December 18, 2017 by Robert Franklin, Esq, Member, National Board of Directors, National Parents Organization
H.B. 4691 that would establish a presumption of equal or near-equal parenting time following divorce is still pending before the Michigan Legislature. And, since it is, the state’s divorce lawyers are still terrified and frantically misrepresenting the bill to anyone who’ll listen. Given that, it’ll come as no surprise that they make the usual long-debunked and generally false claims.
Now, the last time they did this, it was via divorce lawyer Robert Schaefer who, among other falsehoods, claimed that there was much science opposed to shared parenting. Knowing that to be untrue, I emailed him and asked for citations. Needless to say, he never got back to me.
So the latest nonsense is pretty much a reprise of Schaefer’s claims, but without the reference to the science that overwhelmingly demonstrates shared parenting’s superiority over all other post-divorce parenting arrangements (Hometown Life, 12/17/17).
Other than that though, the recent piece and Schaefers’ are virtually indistinguishable. That’s true even down to the photo of the writer who this time is one Henry Gornbein. Like Schaefer, it didn’t occur to Gornbein that providing a photo of himself positively oozing financial prosperity might not be the best idea when opposing shared parenting. Shared parenting is, among other excellent attributes, a threat to the earnings of divorce lawyers. It reduces conflict because it does away with the winner-take-all system that sets parents at each others’ throats, terrifies them about losing their children and lines lawyers’ pockets due to the resulting animosity. Generally speaking, people know where divorce lawyers get their money. Gornbein didn’t need to rub it in, but he did.
Oddly enough, most of his article isn’t his, but another divorce lawyer’s, Diana Raimi. (H.B. 4691 has been pending for several months now, but opponents haven’t been able to find a non-lawyer who opposes it. Interesting, no?) She makes a list of objections, not one of which has the slightest merit. Indeed, perhaps the best thing about the entire piece is the comment below it by Sarah Verkade. Verkade clearly knows what she’s talking about and her remarks, shall we say, don’t take any prisoners. I particularly like the part in which she introduces Gornbein to Black’s Law Dictionary and the definition of a presumption. Ouch!
So what are Raimi’s objections?
It places the interests of parents over the interests of children, eliminating existing well-understood definitions of “best interests of the child” and even deleting existing law’s requirement that all decisions be guided by the child’s best interest.
That of course is utterly untrue. All of it. As I’ve said countless times and the science of the matter bears out that parents’ interest in having a relationship with their children and their children’s best interests are very much one and the same. Given that, children maintaining healthy, loving relationships with both parents tends strongly to serve their interests. It does so better than any other arrangement devised by the well-heeled lawyers who oppose shared parenting. As to the bill’s deleting the requirement that courts act in children’s best interests, one has to read all the way to page four of the bill to learn that that’s simply untrue. It’s there in black and white.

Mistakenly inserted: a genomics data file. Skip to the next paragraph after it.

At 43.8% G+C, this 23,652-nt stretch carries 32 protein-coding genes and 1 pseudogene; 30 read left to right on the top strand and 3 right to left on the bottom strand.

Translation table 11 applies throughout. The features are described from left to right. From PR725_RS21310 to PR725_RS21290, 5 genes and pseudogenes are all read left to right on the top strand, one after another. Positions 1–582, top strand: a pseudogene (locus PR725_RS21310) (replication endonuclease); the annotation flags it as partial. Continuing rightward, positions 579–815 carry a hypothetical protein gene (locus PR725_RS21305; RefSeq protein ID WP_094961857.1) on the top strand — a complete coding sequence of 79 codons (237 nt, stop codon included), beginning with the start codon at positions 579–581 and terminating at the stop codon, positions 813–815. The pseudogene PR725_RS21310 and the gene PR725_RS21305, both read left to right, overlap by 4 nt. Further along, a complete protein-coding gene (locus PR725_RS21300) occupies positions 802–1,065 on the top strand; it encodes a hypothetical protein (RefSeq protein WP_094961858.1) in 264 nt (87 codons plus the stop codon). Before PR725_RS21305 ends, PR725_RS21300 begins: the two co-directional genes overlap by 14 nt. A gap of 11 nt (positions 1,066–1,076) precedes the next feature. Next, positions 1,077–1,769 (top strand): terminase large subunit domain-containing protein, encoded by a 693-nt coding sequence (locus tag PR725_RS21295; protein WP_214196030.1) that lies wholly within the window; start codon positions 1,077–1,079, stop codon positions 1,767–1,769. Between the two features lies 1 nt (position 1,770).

Then Raimi this:
It takes away judges’ discretion to look at each family’s individual situation and instead imposes rigid overnight-counting requirements that apply in all cases, except the most extreme circumstances.
It does no such thing. “Rigid overnight-counting requirements?” Really? Here’s what the bill actually says:
"SUBSTANTIALLY EQUAL PARENTING TIME" MEANS THE CHILD RESIDES FOR ALTERNATING PERIODS OF TIME WITH EACH PARENT AND THAT THE COURT SEEKS TO PROVIDE BALANCE AND EQUALITY IN OVERNIGHTS, WITH 1 PARENT NOT TO EXCEED 200 OVERNIGHTS IN A YEAR UNLESS OTHERWISE ADJUSTED FOR OR AGREED TO BY THE PARTIES.
Gee, that doesn’t look rigid to me. The court is to “seek” to provide “balance” with no more than a 200/165 split “unless otherwise adjusted or agreed to by the parties.” In other words, as in all other proposed shared parenting bills, Mom and Dad can agree to anything they want and the “balance” is more hortatory than required. Indeed, if it were me writing the bill, I’d never include language like “otherwise adjusted” because it can mean essentially anything.
It destroys our current law’s protection of continuity for children, inviting prolonged litigation that could repeatedly uproot children.
“Continuity?” Again, really? Here’s the type of “continuity” the current system offers the child. “Little Andy or Jenny, you’ve seen your father every day of your life, have come to rely on his support, guidance, love, protection and care. But now you get to see him only every other weekend and, if Mom decides to interfere with even that meager visitation, we won’t make a fuss. So basically, say goodbye to Dad. We know you love and need him, but that’s too bad.” It is precisely that lack of continuity that’s so damaging to children that’s responsible for the shared parenting movement.
I’ll have more to say about this tomorrow.
National Parents Organization is a Shared Parenting Organization
National Parents Organization is a non-profit that educates the public, families, educators, and legislators about the importance of shared parenting and how it can reduce conflict in children, parents, and extended families. Along with Shared Parenting we advocate for fair Child Support and Alimony Legislation. Want to get involved? Here’s how:
Together, we can drive home the family, child development, social and national benefits of shared parenting, and fair child support and alimony. Thank you for your activism.
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